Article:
I've just downloaded the new 1.7 firmware to my PS3, which promises that we'll be able to download PlayStation games from the PS Store and then play them on the PS3. No need for a PSP. Too bad none of the original PlayStation games on the PS Store right now are compatible with this new service - try downloading them and you'll still be asked to plug in a PSP via USB.
It's particularly a shame for PS3 owners here in Japan, because we have access to quite a few Japanese PSone classics in the 'PSone for PSP' range: IREM's mighty R-Types (and R-Type Delta), Sunsoft's Neo-Geo sci-fi beat 'em up Galaxy Fight, Raiden, Bishi Bashi Special, and even the original Biohazard.
In Japan, new 'Game Archive' titles (read: PSone classics) are released via the PS Store on the last Friday of every month, so we'll have to wait until next week to find out whether Sony plans to unlock the 'PSone for PSP' range already there to make it something akin to 'PSone for PSP/PS3'.
In the meantime, I'll be playing some downloaded PSone oldies on my PSP when I take the train to Osaka (for more games shopping, of course). And I'll do it even though I'm in full knowledge of the fact that the PSP in Japan has a narrow demographic of users: the only other people playing PSPs in public in Japan are school-age lads, university students, and scary otaku types. And the businessman drones - mustn't forget them.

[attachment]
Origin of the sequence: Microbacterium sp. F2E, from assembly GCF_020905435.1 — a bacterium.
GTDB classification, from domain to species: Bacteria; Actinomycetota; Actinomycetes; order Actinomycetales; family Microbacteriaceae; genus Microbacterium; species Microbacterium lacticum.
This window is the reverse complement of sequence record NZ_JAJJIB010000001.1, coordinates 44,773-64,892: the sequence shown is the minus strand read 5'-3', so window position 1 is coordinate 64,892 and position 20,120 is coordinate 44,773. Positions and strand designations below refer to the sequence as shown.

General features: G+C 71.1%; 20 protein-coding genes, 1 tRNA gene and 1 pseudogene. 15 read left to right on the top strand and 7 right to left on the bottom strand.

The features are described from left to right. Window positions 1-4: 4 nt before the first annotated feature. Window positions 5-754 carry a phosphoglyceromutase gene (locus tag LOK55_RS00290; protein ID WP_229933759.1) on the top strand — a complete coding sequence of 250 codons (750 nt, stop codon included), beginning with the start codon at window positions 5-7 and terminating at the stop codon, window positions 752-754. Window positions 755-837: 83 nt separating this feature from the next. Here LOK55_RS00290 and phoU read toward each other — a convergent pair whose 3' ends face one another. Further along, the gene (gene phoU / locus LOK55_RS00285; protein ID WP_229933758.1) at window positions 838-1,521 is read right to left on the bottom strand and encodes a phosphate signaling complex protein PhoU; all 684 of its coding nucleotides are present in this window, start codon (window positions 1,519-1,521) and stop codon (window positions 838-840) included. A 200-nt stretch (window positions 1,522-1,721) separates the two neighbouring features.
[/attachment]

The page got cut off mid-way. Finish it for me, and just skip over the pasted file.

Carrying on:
With the DS, it's a completely different story. The otaku/school kids/suits do use their DSs in public, of course, but they are vastly outnumbered by an army of mothers and daughters, young couples (usually co-operating on some training game), children, and a growing number of game-savvy senior citizens. Me and the missus, we've been playing through Layton together on most train journeys in the past month. Great fun. Plenty of others are digging Layton, as well - it's close to selling half a million units here. As of next week, though, I think we'll migrate to Gyakuten Saiban 4 (the latest instalment of Capcom's supreme Phoenix Wright games), which has just been released here (see the trailer below).
The point is: regardless of what they're playing/tapping/listening to, you'll never see a bored face on Japan's public transport. (And the trains are never late.)